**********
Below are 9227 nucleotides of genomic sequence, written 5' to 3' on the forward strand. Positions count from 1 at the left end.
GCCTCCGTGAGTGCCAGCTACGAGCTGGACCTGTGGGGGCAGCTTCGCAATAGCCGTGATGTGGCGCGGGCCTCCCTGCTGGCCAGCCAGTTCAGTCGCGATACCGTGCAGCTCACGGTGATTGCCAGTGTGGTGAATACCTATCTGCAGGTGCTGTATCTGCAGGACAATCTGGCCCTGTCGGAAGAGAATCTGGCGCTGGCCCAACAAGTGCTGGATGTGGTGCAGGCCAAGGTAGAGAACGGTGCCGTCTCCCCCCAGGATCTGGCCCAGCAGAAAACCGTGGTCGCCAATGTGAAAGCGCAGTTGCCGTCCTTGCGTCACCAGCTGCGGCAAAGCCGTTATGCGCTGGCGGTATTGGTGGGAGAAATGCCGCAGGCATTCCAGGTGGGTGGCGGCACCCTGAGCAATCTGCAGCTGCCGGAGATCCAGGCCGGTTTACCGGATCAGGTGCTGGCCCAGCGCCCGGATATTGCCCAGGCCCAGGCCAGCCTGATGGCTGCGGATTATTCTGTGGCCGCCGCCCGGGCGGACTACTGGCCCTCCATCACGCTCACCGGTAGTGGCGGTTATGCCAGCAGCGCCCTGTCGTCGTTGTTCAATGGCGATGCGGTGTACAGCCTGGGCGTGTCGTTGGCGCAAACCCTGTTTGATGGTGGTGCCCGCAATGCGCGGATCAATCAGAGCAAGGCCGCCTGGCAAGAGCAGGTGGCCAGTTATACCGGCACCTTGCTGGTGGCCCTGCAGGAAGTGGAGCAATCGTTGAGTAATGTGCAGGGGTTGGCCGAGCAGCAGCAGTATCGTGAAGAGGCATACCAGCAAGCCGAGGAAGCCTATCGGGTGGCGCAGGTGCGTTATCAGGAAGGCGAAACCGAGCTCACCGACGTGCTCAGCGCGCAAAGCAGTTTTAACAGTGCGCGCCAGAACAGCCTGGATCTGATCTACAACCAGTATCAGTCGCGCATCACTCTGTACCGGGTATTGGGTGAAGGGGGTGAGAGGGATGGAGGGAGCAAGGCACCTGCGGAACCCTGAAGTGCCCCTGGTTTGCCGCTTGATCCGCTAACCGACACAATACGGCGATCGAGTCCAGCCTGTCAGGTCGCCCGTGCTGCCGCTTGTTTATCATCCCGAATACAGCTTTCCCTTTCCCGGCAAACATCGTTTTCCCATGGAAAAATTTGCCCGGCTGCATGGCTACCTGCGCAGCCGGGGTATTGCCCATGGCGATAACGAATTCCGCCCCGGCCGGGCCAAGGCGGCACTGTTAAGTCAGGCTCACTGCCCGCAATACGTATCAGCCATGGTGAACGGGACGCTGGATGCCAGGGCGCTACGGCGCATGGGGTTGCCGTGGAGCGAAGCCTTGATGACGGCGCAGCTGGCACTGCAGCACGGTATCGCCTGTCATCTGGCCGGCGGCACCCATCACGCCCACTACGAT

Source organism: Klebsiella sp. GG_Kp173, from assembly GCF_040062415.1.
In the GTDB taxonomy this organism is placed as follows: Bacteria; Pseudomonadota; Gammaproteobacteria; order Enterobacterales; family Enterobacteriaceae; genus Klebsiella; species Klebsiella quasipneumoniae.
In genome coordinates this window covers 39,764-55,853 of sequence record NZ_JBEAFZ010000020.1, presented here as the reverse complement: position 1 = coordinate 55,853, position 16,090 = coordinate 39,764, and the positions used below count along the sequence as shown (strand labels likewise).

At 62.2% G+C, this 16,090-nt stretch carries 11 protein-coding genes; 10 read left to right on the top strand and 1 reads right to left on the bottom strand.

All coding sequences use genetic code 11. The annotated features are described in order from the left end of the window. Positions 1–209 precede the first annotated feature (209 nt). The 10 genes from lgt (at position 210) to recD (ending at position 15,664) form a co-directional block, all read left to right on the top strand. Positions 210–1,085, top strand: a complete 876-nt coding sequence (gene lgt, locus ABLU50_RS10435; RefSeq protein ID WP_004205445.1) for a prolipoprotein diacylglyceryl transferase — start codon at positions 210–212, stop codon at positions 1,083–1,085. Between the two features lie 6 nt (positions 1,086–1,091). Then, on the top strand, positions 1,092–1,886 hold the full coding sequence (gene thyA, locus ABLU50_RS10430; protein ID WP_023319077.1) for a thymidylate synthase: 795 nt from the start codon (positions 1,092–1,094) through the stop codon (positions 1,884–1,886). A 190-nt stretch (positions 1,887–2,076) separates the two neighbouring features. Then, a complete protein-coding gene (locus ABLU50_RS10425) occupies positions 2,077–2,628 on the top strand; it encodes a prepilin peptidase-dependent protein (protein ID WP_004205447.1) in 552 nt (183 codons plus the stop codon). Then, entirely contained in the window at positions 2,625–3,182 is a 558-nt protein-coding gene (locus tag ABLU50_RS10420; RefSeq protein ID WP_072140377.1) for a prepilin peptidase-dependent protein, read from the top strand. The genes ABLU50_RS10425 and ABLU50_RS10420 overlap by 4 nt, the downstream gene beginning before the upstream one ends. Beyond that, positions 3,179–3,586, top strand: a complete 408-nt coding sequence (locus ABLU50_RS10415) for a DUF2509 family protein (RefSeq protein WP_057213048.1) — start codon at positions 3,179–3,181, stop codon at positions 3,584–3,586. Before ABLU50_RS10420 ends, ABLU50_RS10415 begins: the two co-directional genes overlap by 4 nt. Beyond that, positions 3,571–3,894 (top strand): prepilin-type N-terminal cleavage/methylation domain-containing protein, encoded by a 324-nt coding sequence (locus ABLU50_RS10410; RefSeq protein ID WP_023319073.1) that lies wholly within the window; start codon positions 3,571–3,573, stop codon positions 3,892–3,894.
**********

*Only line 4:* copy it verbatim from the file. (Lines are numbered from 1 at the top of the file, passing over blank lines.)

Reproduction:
In the GTDB taxonomy this organism is placed as follows: Bacteria; Pseudomonadota; Gammaproteobacteria; order Enterobacterales; family Enterobacteriaceae; genus Klebsiella; species Klebsiella quasipneumoniae.